Review: A Far Wilder Magic – Allison Saft
by Allison Saft
Publisher: Wednesday Books
Publication Date: March 8, 2022
Genres: Fantasy, Romance, Young Adult
I received an advance review copy of this book from NetGalley. This does not affect my opinion of the book or the content of my review.My rating:
When Margaret Welty spots the legendary hala, the last living mythical creature, she knows the Halfmoon Hunt will soon follow. Whoever is able to kill the hala will earn fame and riches, and unlock an ancient magical secret. If Margaret wins the hunt, it may finally bring her mother home. While Margaret is the best sharpshooter in town, only teams of two can register, and she needs an alchemist.
Weston Winters isn’t an alchemist--yet. Fired from every apprenticeship he's landed, his last chance hinges on Master Welty taking him in. But when Wes arrives at Welty Manor, he finds only Margaret and her bloodhound Trouble. Margaret begrudgingly allows him to stay, but on one condition: he must join the hunt with her.
Although they make an unlikely team, Wes is in awe of the girl who has endured alone on the outskirts of a town that doesn’t want her, in this creaking house of ghosts and sorrow. And even though Wes disrupts every aspect of her life, Margaret is drawn to him. He, too, knows what it's like to be an outsider. As the hunt looms closer and tensions rise, Margaret and Wes uncover dark magic that could be the key to winning the hunt - if they survive that long.
In A Far Wilder Magic, Allison Saft has written an achingly tender love story set against a deadly hunt in an atmospheric, rich fantasy world that will sweep you away.
After the incredibly inventive Down Comes the Night, I wondered how the author could follow up that debut. Well, this is definitely a worthy successor, full of characters who do lots of pining for the other while simultaneously being in denial.
While her mother, an alchemist, travels the world in pursuit of her craft, Margaret lives a solitary life taking care of their dilapidated mansion on the edge of a small English village. But she knows things will change when she spots the Hala, a legendary magical creature, in the woods. The Halfmoon Hunt will be coming to attempt to kill the Hala, and whoever does so will win fame and fortune. For Margaret, it might mean bringing her mother home for good. For Wes, a poor boy from the tenements, this might be his last chance at becoming an alchemist. Well, what he wants to do is change the country by becoming a politician, and the only way to do that is to become an alchemist. With their futures on the line, the two strangers must learn to work together as a team to bring down the Hala – if the other competitors don’t get them first.
“It’s you and me against the world, Margaret.”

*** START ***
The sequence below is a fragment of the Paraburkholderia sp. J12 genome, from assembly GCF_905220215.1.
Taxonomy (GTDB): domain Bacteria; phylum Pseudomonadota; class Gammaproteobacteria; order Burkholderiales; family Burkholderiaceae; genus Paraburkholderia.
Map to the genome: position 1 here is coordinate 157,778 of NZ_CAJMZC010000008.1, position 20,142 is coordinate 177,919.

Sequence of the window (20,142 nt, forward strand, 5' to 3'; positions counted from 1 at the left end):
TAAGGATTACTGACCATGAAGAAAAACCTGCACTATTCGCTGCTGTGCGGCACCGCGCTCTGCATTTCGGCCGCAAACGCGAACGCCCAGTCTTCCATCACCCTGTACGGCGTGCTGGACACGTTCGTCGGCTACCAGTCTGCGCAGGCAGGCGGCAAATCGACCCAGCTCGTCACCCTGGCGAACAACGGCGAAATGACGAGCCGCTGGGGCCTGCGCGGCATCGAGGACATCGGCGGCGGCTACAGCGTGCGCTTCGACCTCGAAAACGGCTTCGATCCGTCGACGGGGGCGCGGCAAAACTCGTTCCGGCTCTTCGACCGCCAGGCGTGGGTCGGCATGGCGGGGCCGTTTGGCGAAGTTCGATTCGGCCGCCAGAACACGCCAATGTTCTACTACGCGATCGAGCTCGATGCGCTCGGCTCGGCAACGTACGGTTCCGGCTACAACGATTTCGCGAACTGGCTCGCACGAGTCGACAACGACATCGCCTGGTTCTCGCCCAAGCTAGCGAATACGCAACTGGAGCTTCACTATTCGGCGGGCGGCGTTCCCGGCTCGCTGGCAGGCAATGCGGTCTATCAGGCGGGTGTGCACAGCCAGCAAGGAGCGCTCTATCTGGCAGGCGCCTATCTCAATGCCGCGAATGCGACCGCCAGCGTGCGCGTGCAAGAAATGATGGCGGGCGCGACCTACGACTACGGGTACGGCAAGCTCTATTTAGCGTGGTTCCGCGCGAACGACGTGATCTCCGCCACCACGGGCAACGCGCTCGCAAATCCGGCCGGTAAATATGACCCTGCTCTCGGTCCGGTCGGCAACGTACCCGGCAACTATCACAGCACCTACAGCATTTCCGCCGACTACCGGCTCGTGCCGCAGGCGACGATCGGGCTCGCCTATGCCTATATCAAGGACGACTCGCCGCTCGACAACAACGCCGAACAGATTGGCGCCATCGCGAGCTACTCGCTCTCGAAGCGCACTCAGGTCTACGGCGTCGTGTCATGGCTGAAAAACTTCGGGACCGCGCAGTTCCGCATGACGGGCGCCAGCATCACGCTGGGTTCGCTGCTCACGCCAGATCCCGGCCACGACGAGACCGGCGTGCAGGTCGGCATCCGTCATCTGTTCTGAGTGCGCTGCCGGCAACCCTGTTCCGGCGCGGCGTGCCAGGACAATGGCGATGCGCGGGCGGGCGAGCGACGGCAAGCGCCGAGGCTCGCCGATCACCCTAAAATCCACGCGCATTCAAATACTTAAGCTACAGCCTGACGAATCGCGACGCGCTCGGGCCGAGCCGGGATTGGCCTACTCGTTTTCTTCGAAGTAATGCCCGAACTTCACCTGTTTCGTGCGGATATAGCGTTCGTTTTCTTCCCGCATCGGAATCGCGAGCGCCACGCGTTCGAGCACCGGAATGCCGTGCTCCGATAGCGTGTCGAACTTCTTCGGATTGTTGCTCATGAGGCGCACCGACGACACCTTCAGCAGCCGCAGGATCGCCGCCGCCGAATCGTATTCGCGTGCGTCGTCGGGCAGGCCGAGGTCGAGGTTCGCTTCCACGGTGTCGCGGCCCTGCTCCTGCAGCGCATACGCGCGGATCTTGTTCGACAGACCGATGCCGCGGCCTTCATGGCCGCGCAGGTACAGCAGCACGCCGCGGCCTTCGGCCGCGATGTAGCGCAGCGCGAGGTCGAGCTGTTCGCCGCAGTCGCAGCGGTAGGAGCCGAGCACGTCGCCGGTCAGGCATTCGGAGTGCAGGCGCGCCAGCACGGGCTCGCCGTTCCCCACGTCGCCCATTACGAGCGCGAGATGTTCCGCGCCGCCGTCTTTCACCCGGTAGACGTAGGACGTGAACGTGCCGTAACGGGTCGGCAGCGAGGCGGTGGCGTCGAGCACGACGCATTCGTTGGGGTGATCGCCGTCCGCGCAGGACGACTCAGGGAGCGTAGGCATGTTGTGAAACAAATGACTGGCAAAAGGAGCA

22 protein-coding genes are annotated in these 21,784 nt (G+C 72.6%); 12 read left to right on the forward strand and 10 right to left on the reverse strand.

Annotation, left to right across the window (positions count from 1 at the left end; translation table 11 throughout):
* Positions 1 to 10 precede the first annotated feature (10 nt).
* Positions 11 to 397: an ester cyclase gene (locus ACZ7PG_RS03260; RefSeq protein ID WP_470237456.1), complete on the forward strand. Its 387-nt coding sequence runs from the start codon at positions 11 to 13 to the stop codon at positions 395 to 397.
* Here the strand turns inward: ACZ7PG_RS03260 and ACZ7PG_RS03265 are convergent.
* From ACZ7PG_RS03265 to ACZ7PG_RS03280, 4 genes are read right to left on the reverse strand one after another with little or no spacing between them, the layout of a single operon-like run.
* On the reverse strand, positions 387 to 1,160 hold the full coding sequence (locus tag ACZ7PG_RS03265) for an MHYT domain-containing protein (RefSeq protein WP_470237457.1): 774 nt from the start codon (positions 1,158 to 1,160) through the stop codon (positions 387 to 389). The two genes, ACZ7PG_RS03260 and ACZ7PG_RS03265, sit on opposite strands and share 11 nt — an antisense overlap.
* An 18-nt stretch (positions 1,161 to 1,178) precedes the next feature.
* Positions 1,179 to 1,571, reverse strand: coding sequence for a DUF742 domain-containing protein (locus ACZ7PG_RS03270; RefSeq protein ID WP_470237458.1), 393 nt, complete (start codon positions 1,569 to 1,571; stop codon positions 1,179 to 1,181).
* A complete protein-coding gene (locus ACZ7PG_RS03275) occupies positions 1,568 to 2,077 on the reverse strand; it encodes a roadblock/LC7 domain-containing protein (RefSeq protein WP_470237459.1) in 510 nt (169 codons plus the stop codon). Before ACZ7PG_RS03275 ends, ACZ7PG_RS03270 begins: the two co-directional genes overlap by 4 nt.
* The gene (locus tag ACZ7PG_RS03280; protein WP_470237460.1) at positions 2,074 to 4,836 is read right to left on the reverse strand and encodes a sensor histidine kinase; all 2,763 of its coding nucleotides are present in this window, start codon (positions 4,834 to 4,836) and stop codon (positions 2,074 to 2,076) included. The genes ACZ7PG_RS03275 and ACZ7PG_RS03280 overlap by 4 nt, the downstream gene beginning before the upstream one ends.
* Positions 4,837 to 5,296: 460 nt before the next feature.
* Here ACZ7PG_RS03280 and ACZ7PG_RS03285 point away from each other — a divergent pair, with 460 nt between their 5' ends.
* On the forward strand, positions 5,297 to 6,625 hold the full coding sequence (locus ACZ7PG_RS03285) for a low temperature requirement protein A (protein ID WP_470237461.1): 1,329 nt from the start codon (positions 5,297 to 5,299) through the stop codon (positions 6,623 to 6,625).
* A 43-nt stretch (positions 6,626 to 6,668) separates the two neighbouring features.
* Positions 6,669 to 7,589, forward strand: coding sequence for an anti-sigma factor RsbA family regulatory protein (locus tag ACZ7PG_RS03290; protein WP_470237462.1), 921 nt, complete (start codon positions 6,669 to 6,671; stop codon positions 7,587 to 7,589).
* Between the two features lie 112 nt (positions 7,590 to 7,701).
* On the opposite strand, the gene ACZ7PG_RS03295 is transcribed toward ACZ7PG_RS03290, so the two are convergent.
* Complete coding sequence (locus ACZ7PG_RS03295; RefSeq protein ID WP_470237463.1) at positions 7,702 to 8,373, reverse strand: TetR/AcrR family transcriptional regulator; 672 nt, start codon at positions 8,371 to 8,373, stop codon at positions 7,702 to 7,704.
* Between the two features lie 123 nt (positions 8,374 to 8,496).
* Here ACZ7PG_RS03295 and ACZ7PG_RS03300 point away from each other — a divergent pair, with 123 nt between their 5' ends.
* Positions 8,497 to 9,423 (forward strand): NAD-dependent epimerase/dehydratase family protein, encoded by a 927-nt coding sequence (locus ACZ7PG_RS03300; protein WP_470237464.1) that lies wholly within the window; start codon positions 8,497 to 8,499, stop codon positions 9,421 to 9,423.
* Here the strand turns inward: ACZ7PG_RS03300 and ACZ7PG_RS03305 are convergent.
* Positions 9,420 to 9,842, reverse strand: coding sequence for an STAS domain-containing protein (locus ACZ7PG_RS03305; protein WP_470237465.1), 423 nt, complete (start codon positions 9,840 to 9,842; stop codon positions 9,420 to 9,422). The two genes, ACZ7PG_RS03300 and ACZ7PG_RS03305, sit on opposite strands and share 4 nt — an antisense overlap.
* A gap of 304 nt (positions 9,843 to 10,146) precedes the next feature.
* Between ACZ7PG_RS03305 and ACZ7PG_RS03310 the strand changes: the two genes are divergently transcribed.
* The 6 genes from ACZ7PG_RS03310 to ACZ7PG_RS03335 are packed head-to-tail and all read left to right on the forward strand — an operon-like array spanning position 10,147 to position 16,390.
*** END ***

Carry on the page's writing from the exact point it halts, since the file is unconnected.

While I initially expected the Hunt to be the main focus of the book, there’s actually a large amount of time spent first getting to know Margaret and Wes from their points of view. While there is action, it’s more of a character-driven book. While Margaret and Wes have both had to deal with being outsiders, each reacts differently. Margaret is, well, grumpy, stoic and distrustful, a crack sharpshooter, while Wes papers over his hurt with charm, witty words and flirting. Margaret’s gotten so used to being on her own that the thought of someone liking her for herself, loving her for herself is a foreign concept, and one that takes quite a bit of time to work through. Luckily Wes doesn’t seem to be going anywhere. Watching the two of them get blindsided by their deepening romance was utterly enjoyable and one of my favorite parts of the book.
“Misfortune has hardened them both. It’s roughened her, but it’s polished him to a sheen. If he lets the world believe he is all surface, then there is nothing to expose. Beneath her implacable stare, however, he is utterly naked.”
The core themes of the book revolve around loneliness and belonging. While Wes has a large loud and generally supportive family, after his father’s death, he also feels the pressure to support them. His continued failures at alchemy (there’s several clues that he’s dyslexic) are a disappointment to him and some of his family. Family is an even more complicated concept for Margaret. With her brother dead and her father gone, her mother is all that remains of her family, but her mother is more interested in her alchemical pursuits than Margaret. Both are outsiders, belonging to different minority religions that expose them to contempt and sometimes outright persecution. The religions in the book, though under different names, directly correlate to Protestants, Catholics, and Jews, from people maligning the pope to talking about Shabbos. It feels like a fantasy version of the 1920s, when increased immigration threatened the Protestant status quo in America. Each religion has a different view of the Hala, from being a sign of God’s love to an abomination (and ergo the Hunt), and sometimes the characters have to sacrifice some of their beliefs in order to continue with the Hunt.
Overall, this was an engrossing, character-focused fantasy romance, and I can’t wait to see what this author writes next!
Content notes: View Spoiler »animal cruelty and death, violence, parental neglect and abandonment, death of a sibling (before the book starts), death of a parent (before the book starts), grief, PTSD, anxiety attack (on-page), ableism, religious intolerance (including antisemitism), misogyny, xenophobia, bullying « Hide Spoiler